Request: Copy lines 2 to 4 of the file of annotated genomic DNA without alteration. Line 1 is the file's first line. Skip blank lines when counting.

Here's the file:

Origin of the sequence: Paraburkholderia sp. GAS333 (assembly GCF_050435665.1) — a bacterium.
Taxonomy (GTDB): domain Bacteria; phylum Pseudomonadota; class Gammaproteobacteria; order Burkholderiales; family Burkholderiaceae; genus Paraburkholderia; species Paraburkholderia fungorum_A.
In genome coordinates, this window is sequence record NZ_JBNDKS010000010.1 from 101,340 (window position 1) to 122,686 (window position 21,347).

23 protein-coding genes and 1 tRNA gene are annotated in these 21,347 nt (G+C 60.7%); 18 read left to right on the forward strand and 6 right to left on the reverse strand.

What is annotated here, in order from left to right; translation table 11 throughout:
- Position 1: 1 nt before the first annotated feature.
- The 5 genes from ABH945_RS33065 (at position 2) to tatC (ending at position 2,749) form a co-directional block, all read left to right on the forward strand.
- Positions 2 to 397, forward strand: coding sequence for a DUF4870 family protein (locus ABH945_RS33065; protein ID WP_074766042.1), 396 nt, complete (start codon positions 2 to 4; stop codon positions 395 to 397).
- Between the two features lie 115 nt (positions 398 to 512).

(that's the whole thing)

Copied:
Taxonomy (GTDB): domain Bacteria; phylum Pseudomonadota; class Gammaproteobacteria; order Burkholderiales; family Burkholderiaceae; genus Paraburkholderia; species Paraburkholderia fungorum_A.
In genome coordinates, this window is sequence record NZ_JBNDKS010000010.1 from 101,340 (window position 1) to 122,686 (window position 21,347).

23 protein-coding genes and 1 tRNA gene are annotated in these 21,347 nt (G+C 60.7%); 18 read left to right on the forward strand and 6 right to left on the reverse strand.